As Big Dutchman’s Wardrop explains, the downsides of inadequate lighting include a harder time adjusting to the system, lower feed intake and poorer nest acceptance. Luckily, LED technology allows lighting to be small and cool enough that it can be mounted right inside cages themselves.
“We’ve seen a real spike in in-system lighting versus when enriched housing first came out,” Carter says. “That came down to testing. Enriched systems are a lot taller, a lot deeper and have a lot more birds in a colony than a conventional cage.
“That offers up different challenges because you want to be very uniform in your lighting. Your lighting program is very important for both the birds’ behaviour and their productivity.”
While the new code of practice outlines minimum nesting space requirements, producers may benefit from additional nesting space. “Something researchers are really looking at right now is the even distribution of birds laying eggs. Is it better to have just the required number of nesting spaces?” Carter says.
“We don’t necessarily go by the code on minimum nest space requirements. We tend to suggest increasing nest space to provide uniformity and distribution of eggs which minimizes egg undergrads.”
Sorting through options
In any aviary system design, Lefebvre recommends looking closely at how all the systems are managed. “In an aviary system, there are as many designs, as you can imagine, and they are all different. Even a single company can propose many kinds of systems.
“Ask, ‘Where is the feed? Where are the water lines? Where are the nests? How easy would it be for a bird to lay in that nest?’ I don’t think multiple short perches or fewer long perches make a big difference. But it is important to ask, ‘Is it easy for birds to jump from perches evenly from one side to the other?’”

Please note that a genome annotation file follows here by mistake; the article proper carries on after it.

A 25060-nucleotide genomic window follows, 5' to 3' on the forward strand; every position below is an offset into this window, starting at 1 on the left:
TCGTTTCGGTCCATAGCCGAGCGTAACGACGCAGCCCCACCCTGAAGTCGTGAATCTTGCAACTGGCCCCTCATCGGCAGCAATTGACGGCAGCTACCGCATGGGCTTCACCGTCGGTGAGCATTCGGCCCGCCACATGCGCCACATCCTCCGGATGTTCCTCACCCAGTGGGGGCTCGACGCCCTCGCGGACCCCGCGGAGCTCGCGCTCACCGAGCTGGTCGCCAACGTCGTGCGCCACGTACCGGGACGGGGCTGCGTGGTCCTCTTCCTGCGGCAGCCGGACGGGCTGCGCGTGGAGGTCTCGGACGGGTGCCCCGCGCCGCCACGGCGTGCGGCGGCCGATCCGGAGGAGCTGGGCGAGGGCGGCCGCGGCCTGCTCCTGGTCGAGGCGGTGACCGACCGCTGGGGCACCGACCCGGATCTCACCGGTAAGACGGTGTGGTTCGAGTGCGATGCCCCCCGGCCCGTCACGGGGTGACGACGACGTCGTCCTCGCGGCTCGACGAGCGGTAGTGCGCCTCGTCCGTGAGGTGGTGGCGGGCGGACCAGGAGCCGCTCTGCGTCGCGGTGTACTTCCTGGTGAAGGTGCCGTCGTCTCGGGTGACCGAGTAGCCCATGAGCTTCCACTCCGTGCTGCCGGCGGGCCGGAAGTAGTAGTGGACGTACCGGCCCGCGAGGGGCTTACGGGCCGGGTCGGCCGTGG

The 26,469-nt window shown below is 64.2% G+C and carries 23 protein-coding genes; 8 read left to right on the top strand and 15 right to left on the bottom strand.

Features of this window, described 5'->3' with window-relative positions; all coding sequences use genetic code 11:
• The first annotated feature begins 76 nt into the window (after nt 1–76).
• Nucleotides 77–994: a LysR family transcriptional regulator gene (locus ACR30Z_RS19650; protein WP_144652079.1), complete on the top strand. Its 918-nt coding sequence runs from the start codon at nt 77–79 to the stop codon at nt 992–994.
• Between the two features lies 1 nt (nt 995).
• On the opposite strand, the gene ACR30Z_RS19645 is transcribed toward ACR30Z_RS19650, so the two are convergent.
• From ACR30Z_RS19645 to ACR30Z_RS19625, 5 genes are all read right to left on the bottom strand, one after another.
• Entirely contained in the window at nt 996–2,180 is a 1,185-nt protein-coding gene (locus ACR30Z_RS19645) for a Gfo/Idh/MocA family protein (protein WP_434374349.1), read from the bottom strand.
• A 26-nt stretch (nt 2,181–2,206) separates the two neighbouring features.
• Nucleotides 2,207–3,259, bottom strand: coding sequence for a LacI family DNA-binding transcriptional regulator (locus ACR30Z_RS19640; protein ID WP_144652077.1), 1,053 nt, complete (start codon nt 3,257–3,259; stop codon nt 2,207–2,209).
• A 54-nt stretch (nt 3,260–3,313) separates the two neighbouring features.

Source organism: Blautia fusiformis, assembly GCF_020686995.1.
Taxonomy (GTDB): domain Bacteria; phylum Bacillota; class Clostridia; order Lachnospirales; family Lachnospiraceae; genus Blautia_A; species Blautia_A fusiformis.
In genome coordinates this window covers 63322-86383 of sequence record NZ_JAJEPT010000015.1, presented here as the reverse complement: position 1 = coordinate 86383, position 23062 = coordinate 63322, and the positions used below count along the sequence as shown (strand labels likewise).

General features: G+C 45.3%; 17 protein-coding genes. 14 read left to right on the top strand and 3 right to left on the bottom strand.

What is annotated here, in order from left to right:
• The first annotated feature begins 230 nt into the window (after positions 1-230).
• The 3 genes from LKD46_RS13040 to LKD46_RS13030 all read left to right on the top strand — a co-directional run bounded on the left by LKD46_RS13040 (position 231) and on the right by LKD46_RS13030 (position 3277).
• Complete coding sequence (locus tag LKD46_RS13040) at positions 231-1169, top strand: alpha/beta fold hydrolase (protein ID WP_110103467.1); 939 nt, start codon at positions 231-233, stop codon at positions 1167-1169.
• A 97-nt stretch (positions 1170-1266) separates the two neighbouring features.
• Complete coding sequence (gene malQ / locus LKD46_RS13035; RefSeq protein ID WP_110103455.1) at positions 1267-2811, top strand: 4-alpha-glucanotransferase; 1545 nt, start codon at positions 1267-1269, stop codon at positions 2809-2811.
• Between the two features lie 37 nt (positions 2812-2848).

He recommends choosing a system where you can easily see and touch all the components and where you can see the birds everywhere in the system.
Given that certain companies used to offer enrichable conventional cages, some farmers wonder if they can start with enriched housing and convert it to cage-free when necessary by simply removing the doors and installing enrichments like exterior perches. Though this transition may theoretically be possible with certain systems, Wardrop recommends against it.
The problem, he explains, is that an enriched system’s aisles are typically around 40-inches wide, whereas a cage-free system requires aisles that are 60-inches across. “If you take the doors off and have a 40 inch aisle, (a cage-free system) is just never going to run really well,” he says. “We try to talk producers out of doing it.”
Carter, on the other hand, says meeting customers’ requests for flexibility is possible. “(We) are seeing an increase in producers wanting to have the flexibility in their barn design to convert from an enriched cage system to an aviary style system. With effective planning that takes into consideration the conversion from enriched to aviary, we see that productivity, welfare and management are not compromised.”
Most importantly and at every stage in the process, remember to ask questions and make open communication a priority.
“We’re seeing a lot more really good interaction between egg graders and producers and equipment dealers. We’re seeing that communication process ramp up dramatically,” Mandryk says. “There’s a real partnership approach between all the parties and that’s really good.”